Often neglected points for optimizing LipoD293 reagent

LipoD293 DNA Transfection Reagent is an enhanced liposome DNA delivery tool. LipoD293 DNA transfection reagent has been used for transfecting HepG2, LNCaP, CHO, and HEK293 cells and has proven to be successful in all cases.
These are some technical points which we think are important to consider in order to achieve maximum efficiency and minimal toxicity while using LipoD293 reagent:

1. Ratio of LipoD293 reagent to DNA: While the optimal ratio is cell type dependent, the ratio of reagent to DNA at 3:1 often gives excellent efficiency. Our lab has been transfecting HepG2, LNCaP, CHO, and HEK293 with LipoD293 reagent at 3:1 ratio with high efficiency.

2. DNA amount per well: For a 24-well plate, we used 0.2 to 0.5 µg of DNA per well. Too much DNA (e.g., 1.0 µg per well) is unnecessary and might lead to high cytotoxicity. For other cell culture formats, adjust the DNA amount per the surface area of the culture dish.

3. Diluent for diluting DNA and LipoD293 reagent: Diluent must be serum free. Plain DMEM medium with high glucose is usually functional, though high glucose has not shown to be necessary. It is not recommended to use Opti-MEM (from Invitrogen). If the appropriate diluent is not used and Opti-MEM is misused, it could lead to suboptimal efficiency. According to our initial testing, Opti-MEM may disrupt the formation of the transfection complex.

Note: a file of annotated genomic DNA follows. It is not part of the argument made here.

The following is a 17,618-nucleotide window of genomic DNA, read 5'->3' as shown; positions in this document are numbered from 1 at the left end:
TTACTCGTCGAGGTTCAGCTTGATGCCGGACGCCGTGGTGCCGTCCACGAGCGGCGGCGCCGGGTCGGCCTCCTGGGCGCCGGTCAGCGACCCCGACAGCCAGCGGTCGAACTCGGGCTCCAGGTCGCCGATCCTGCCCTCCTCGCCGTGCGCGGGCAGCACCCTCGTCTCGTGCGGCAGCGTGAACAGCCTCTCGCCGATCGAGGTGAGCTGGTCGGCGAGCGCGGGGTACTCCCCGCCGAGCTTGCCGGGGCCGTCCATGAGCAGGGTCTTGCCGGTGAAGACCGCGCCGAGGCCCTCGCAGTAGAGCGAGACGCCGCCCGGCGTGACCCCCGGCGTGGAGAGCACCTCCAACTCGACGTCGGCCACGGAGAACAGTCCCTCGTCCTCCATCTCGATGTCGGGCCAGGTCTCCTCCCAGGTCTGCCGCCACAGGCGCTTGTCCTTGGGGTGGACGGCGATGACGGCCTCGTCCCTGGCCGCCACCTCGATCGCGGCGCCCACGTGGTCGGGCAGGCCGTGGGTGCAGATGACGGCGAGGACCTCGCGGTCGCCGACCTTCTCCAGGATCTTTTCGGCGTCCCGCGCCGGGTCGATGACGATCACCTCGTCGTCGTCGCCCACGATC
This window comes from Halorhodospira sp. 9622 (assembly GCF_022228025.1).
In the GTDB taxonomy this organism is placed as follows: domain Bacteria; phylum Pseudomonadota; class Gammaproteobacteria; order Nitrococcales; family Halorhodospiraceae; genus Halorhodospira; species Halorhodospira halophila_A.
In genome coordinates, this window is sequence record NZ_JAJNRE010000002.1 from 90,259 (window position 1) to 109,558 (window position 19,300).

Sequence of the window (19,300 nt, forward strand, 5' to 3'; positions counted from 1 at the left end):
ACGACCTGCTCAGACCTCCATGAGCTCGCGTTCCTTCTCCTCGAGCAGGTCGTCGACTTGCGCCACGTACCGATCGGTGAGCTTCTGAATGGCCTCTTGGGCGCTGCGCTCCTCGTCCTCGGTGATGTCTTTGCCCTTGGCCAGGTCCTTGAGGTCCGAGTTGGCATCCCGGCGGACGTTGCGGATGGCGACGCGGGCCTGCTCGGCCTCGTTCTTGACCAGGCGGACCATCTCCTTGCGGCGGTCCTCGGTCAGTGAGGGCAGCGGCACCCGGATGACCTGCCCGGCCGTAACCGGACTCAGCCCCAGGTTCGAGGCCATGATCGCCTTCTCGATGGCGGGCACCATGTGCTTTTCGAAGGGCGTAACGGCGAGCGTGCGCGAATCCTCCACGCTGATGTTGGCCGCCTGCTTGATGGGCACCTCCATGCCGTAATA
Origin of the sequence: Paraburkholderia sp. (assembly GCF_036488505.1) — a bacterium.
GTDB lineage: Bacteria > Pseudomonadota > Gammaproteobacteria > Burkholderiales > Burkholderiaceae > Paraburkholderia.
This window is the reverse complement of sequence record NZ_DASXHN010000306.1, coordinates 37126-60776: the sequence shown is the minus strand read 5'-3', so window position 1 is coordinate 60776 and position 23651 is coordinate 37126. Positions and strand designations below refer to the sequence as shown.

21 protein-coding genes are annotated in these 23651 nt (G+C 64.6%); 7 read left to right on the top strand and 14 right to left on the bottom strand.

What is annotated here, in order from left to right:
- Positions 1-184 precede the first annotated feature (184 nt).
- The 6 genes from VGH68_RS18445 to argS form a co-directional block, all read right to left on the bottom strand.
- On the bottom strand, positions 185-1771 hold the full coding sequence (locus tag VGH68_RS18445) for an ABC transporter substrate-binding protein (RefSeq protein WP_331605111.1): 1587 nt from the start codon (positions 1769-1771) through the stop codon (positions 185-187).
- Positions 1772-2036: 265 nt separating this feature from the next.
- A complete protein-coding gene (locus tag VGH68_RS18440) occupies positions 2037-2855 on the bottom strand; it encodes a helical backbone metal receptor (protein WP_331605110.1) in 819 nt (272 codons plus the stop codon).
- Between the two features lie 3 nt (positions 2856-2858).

4. Transfection with serum and antibiotics: For all mammalian cells we are currently using, we always perform transfection with LipoD293 reagent in the presence of serum (10% FBS)/antibiotics without compromising any efficiency, thus greatly simplifying our transfection procedures. Unlike other liposome-based reagents, LipoD293 reagent is not usually interfered by serum/antibiotics, so it is not necessary to perform transfection in serum-free medium, which otherwise could result in high cell death.

5. Medium change post transfection: We usually change the medium 24 hours after transfection. A medium change 5 hours post-transfection does not seem necessary for any of the mammalian cells we are currently using.



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